GST From United Kingdom, joined Jun 2008, 938 posts, RR: 0
Reply 2, posted (3 years 11 months 1 week 3 days 16 hours ago) and read 6178 times:
Corrosion at a join between composite materials (more specifically usually the bonding resin and the metal) and metals is nothing new, usually the metal can be treated with a hard wearing coating material being painted on or dipped in to. I wonder why it hasn't worked here.
flagon From France, joined May 2007, 145 posts, RR: 0
Reply 4, posted (3 years 11 months 1 week 2 days 12 hours ago) and read 5710 times:
Quoting GST (Reply 2): Corrosion at a join between composite materials (more specifically usually the bonding resin and the metal) and metals is nothing new, usually the metal can be treated with a hard wearing coating material being painted on or dipped in to. I wonder why it hasn't worked here.
I am assuming you are talking about galvanic corrosion between the carbon contained in typical composite materials and aluminum, anyway unless I missed something the report does not mention composite material in any way, it mentions stealth materials, stealth materials are not necessarily composite materials...
connies4ever From Canada, joined Feb 2006, 4066 posts, RR: 13
Reply 5, posted (3 years 11 months 1 week 2 days 1 hour ago) and read 5539 times:
Quoting Shmertspionem (Reply 3): 30 team hours. it involved, removing and replacing parts, new adhesives and panels (don't know if that was the corroded parts - or if this is an altogether new problem)
I wonder what that number implies for ever operating the Raptor from austere fields ? Air dominance is not an issue in Afghanistan, for sure, but let's suppose it was. Could you fly the Raptor from Kandahar and have the a/c retain its' stealthiness ?
Ferpe From France, joined Nov 2010, 2805 posts, RR: 59
Reply 7, posted (3 years 11 months 1 week 1 day 5 hours ago) and read 5259 times:
As far as I understand the problem it is more complicated then the CFRP carbon interacting with aluminium.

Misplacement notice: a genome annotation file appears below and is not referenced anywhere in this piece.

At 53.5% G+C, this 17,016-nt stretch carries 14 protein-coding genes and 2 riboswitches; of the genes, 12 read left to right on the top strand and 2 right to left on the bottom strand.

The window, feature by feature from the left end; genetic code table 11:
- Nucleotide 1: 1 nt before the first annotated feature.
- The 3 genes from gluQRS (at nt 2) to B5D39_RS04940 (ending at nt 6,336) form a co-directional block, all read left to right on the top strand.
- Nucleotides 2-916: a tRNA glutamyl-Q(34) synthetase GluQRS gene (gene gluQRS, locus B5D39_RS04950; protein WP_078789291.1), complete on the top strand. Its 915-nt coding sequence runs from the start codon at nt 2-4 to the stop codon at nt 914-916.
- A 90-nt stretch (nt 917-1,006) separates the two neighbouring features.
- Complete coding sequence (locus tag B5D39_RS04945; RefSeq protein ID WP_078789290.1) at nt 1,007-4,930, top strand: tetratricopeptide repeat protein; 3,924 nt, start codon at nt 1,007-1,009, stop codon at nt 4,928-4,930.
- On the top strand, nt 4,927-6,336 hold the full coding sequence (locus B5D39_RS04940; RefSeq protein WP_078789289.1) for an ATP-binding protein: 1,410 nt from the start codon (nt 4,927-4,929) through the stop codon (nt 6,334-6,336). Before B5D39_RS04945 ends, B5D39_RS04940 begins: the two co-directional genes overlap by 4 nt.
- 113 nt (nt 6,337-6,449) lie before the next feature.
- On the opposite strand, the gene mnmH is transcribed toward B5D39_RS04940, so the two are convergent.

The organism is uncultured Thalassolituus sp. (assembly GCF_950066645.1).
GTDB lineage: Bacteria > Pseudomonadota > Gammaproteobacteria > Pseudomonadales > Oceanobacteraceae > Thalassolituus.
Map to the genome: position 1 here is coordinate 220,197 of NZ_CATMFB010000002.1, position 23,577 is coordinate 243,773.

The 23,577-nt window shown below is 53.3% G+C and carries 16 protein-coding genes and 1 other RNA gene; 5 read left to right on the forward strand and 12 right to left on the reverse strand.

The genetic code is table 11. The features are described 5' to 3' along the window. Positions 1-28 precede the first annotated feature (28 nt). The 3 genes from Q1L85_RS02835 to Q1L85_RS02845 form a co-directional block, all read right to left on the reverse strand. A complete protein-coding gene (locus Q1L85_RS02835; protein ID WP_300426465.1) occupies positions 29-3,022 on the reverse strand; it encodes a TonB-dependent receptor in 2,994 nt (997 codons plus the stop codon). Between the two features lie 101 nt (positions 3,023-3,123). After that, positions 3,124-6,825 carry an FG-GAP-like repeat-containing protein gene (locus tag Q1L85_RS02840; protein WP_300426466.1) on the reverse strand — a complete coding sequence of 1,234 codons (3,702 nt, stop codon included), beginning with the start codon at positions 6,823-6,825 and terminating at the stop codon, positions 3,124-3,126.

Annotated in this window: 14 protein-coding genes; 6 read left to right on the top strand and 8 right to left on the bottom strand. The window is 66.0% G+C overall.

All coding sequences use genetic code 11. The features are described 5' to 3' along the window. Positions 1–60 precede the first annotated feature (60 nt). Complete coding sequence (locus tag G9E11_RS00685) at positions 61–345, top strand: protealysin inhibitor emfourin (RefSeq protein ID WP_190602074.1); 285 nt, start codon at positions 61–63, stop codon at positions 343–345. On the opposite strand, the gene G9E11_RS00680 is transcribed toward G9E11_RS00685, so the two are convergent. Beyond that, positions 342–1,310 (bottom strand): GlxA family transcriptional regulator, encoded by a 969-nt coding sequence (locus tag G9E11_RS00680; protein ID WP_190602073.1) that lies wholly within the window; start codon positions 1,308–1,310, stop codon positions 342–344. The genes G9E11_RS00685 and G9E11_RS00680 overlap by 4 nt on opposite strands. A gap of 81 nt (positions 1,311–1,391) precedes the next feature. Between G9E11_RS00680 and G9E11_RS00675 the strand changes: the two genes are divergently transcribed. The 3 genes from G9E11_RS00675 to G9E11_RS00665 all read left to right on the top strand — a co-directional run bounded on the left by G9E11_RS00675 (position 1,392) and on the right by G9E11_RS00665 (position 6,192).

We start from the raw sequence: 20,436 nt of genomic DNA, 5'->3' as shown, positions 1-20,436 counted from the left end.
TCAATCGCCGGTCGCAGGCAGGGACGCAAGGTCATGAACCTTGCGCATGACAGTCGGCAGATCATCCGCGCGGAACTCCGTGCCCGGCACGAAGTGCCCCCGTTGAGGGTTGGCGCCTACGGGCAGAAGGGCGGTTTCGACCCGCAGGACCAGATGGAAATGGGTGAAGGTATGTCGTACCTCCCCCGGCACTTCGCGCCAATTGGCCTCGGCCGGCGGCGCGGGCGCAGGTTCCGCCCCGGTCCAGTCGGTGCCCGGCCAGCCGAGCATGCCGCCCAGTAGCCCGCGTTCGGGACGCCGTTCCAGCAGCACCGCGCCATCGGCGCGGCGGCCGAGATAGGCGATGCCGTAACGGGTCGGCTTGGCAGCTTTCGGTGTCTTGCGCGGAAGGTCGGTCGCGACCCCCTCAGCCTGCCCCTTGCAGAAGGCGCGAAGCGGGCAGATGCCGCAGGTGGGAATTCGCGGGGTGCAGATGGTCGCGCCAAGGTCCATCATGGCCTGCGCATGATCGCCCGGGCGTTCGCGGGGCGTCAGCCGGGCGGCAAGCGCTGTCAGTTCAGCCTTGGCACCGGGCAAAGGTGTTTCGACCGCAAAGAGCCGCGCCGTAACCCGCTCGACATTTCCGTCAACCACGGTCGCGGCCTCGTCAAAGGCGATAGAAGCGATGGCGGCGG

If I understand stealth technology right you need to make sure you have a wing/body/tail etc without any join gaps as seen by the radar wave otherwise every electromagnetic gap will work as a radar reflector (small cavities full of corners and angels, compare with the radar reflector you put on the top of the mast of a sailboat).
In other words you need to make a electromagnetically totally smooth surface for every surface of the aircraft, i.e. you need to fill every join at least the ones facing forwards.
So you need a material to put in all the joints. I understand it to be some filling material with even silver flakes or alike mixed in to make it electromagnetically conductive at the wavelengths in question (X-band fighter radars). Pair this with the need to have something in the CFRP that makes contact with this conductive material to make it one continous smooth surface (could be the carbon or some conductive mesh in the CFRP) and you have very easily an "electrical battery" setup between the two materials leading to electrochemical corrosion.
So you basically have corrosion in every join on the airframe. Though it might not be structurally dangerous rust does not make great electrical contact, suddenly you have a F22 that gets gradually more visible on the enemy radar!
So your 200m$ aircraft is as good as a 50m$ F15 after a while, not to good